**If you haven’t yet signed up for my newsletter (and received your free pdf download of “7 Nutrition Myths that Will Change How You Eat Every Day), do it today! The first newsletter will come out Monday, and newsletter subscribers will get a sneak preview of a brand new Lyons’ Share product, additional seasonal information, and discounts!**
I’m shaking things up this week, and sharing “7 Interesting Things I’ve Read This Week” today instead of Sunday. I’m keeping it nutrition focused for Foodie Friday, and I’m hoping you’ll forgive me from going off schedule since I have a great giveaway coming your way on Sunday! If you’re into healthy eating, you won’t want to miss this one! And yes, I will eventually get back to sharing recipes … oops!
7 Interesting (Food-Related) Things I Read This Week
- Athletes to CEOs using the Alcat Food Intolerance Test. I shared my experience with food intolerance testing and why I chose Alcat for testing (and for my clients). But I’ve never been so sure of my decision as I was when I read this article … Dirk Nowitzki uses the test as well! So do David Ortiz, Carson Palmer, and Steve Nash. (Of course, I’m somewhat kidding, and wouldn’t decide to use the test just because a celebrity does, but if you know how much I love the Mavericks, you know this excites me!)
- Do you really need vegetables to be healthy? If you’ve never heard of Mark Sisson, he’s a smart guy, and an outspoken, popular leader of the “primal” diet (which is similar in many ways to the “paleo” diet). Both of these popular ways of eating are often interpreted as promoting a very meat-heavy diet, and eliminating almost everything else. That’s why I was thrilled to see Mark tell his followers that yes, you DO still need to focus on vegetables to be healthy, whether you’re “primal” or “paleo” or anything else!
- Sorting out the benefits and risks of eating fish. People ask me very frequently whether they should be worried about the mercury content in fish. My answer is always that the benefits far outweigh the risks in almost all cases (you should consult your doctor if you’re pregnant, although this article still says that the benefits outweigh the risks). I personally don’t worry about mercury, as I rarely eat the “most dangerous” fish anyway (swordfish, king mackerel, shark, and tilefish). This article recommends limiting your tuna to 12 ounces (3 standard tins) of light tuna per week, so if you eat tuna very frequently, it’s worth considering the risks.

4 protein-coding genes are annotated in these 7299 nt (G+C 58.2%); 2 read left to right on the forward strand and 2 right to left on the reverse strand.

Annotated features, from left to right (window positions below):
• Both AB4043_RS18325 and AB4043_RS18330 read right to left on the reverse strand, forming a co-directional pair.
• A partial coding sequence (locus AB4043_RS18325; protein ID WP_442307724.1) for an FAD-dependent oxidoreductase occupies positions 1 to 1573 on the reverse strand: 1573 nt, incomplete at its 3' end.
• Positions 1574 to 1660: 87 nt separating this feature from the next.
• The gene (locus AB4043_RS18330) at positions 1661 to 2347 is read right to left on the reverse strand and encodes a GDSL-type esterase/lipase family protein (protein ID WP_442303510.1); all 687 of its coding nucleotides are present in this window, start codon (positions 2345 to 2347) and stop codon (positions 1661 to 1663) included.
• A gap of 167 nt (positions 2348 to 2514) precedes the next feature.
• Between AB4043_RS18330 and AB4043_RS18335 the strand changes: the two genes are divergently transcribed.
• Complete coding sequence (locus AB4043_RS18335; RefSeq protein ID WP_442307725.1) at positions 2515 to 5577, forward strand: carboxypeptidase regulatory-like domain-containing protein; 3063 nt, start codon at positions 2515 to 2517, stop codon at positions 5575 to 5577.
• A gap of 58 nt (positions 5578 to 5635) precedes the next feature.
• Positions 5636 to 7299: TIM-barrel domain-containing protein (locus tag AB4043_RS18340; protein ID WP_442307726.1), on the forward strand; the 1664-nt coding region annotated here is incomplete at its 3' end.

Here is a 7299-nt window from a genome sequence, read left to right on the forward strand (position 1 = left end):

- Study questions fat and heart disease link. For so long, we’ve heard that unsaturated fat is healthy, saturated fat is bad, and trans fat is really bad … but several pieces of recent research are starting to show that saturated fat may not be as bad for us as once thought. I think this article elucidates the current thinking clearly, and I love Dr. Frank Hu’s point that studying various macronutrients in isolation is misleading (because if you make people reduce their saturated fat for a study and that’s all you monitor, they may very well replace the calories with refined sugars or other unhealthy items). In my opinion, here’s our best bet: continue to limit (or better yet, avoid) trans fats; don’t cut out all saturated fats, but still keep them in moderation; continue eating heart-healthy fats like avocados, olive oil, and nuts; try to get your nutrients from real foods when possible.
- Do these 10 things in your kitchen to get healthier. Yes, the article is written as tips for weight loss, but I actually practice almost all of these tips and believe they’re great for maintaining overall health, not just losing weight!
- The winner is real food. I know I sound like a broken record, but I’ll keep including great articles like this because I love them. A diet heavy in plant-based foods always shows health benefits, and there is NO one single diet that is best for everyone. Such a simple message, but one I will continue to follow! (picture source)
- Is obesity a socially transmitted disease? If you generally try to eat healthily, you’ve probably experienced some difficulty keeping up your willpower when you’re in a crowd of people eating more indulgently. This review from the Journal of the Academy of Nutrition and Dietetics shows that you’ve known the truth all along! Participants were more likely to choose meals similar to what their peers chose, because conforming to “eating norms” may be an attempt to reinforce identity with the group. My advice for this is to always order first if you’re worried you may change your order due to “peer pressure.”
(All pictures are sourced from the articles linked in the titles, except #6, which is separately sourced.)
So tell me in the comments … Do you think your food choices mimic the group around you when you’re out to eat? Does constantly evolving nutrition research fascinate or frustrate you? Tell me one reason why you’re looking forward to the weekend!